Eckstrom: I absolutely love and adore my niece Zoe Alice! I never knew I could love someone so purely and unconditionally. She calls me “B” and has gotten into a habit of asking for “B” each time my sister picks her up after work. She makes me smile and laugh! I get to see her every chance I can, which is really important to me because I want her to always know I’m there for her. As an uncle I’ll be the one that can teach her different things and spoil her even when her parents don’t want me to! I look at things so differently now because I want the world to be a better place for her. I want her to know the sky is the limit!

Family means so much to me. At the end of the day it is the only thing that we have. My immediately family – Nick; my father, Dan; sister, Jennifer; brother-in-law, Tony; niece, Zoe; and nephew, Aden – mean the world to me and there isn’t anything I wouldn’t do for any of them. I am a lucky man to have six amazing people in my life. They teach me so much and really push me to be a better person.

daniel-001Echo: Tell us about your mother, Mary Alice Eckstrom. You’ve done a tremendous amount in her memory; can you put into words why this is so important to you?

Eckstrom: My mother was a strong, beautiful and caring woman. She taught me so much about life and love. She was a woman with strong faith and a strong opinion. In 2010, when she passed away, a big hole was left in my heart, a hole that really has never gone away. Each day I wake up I try to be the best son I can be. She did so much in her life, I only hope I can accomplish a fraction of what she did. I feel that every person wants to be remembered and not forgotten when they pass away. The night before she passed away I promised her I would never let her memory and legacy be forgotten. This is why, every chance I get, I celebrate her memory and her legacy. She is very much missed, but heaven gained one amazing angel.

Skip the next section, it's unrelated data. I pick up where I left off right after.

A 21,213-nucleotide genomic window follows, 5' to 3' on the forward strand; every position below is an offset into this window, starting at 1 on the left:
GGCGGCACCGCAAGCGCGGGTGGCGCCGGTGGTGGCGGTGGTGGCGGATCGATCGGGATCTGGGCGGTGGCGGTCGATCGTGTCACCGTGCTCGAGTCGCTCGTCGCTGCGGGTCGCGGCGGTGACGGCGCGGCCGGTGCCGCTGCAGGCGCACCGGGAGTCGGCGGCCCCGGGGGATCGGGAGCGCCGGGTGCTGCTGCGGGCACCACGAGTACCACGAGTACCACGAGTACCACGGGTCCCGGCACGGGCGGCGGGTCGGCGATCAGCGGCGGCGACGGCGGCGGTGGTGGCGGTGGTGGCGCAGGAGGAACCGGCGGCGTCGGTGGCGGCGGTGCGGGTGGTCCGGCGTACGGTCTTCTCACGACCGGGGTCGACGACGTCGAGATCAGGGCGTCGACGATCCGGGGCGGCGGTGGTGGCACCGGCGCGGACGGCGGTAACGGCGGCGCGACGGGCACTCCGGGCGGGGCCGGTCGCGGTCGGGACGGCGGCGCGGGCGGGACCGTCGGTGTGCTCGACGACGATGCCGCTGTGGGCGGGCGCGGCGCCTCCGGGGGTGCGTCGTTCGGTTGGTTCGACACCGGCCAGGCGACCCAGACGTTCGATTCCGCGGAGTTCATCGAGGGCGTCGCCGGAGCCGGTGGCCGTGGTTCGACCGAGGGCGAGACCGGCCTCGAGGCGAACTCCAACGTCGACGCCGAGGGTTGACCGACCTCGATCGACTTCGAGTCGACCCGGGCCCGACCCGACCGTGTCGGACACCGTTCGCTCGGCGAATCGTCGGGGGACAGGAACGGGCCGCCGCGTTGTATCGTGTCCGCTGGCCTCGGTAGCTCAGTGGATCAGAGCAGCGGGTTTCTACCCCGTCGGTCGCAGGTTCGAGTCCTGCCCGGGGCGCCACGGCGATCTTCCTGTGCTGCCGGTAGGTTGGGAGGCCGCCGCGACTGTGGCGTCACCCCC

Echo: Congratulations on raising more than $200,000 for the Mary Alice Eckstrom – Hispanic Women’s Corporation Memorial Scholarship. What else can you tell us about this effort?

Eckstrom: This effort was a collaboration between the Eckstrom family and the Hispanic Women’s Corporation. My mother was a strong advocate for education and public health and so that is where these scholarships were born. We raise money for scholarships at Pima Community College and through the Mel and Enid Zuckerman School of Public Health at the University of Arizona. My mom was the nurse at my elementary school and so she had the unique opportunity to heal and shape lives and young people every day. As a family, we wanted to do something that would benefit both women and education. It was a logical joining of forces with the Hispanic Women’s Corporation. Every year we get to meet some of the students that benefit from these sponsorships, which is a real special moment. Again, my mother’s legacy living today and forward into the future!

Echo: You are also participating in the Susan G. Komen 3-Day Walk in San Diego Nov. 18-20. What have the preparation and fundraising been like for this event?

Eckstrom: This will be my third time participating in this event. My mother was a 25-year survivor of breast cancer and loved and supported everything pink, so this is another tribute to her! Over the last three years, I have raised almost $12,000! Fundraising for this event has been pretty easy. Many people know someone that has been affected by this disease so many people feel inclined to donate to a cause like this. Walking 60 miles in three days is not as easy as it sounds. The first year Afeelya Bunz participated with me and the second year my sister participated with me. This year, I will travel to San Diego and be walking solo. My family will be there and I know the Arizona community will be cheering me on, which will be a huge help! I walk for my mother but also in hopes that my niece will grow up in a world without breast cancer.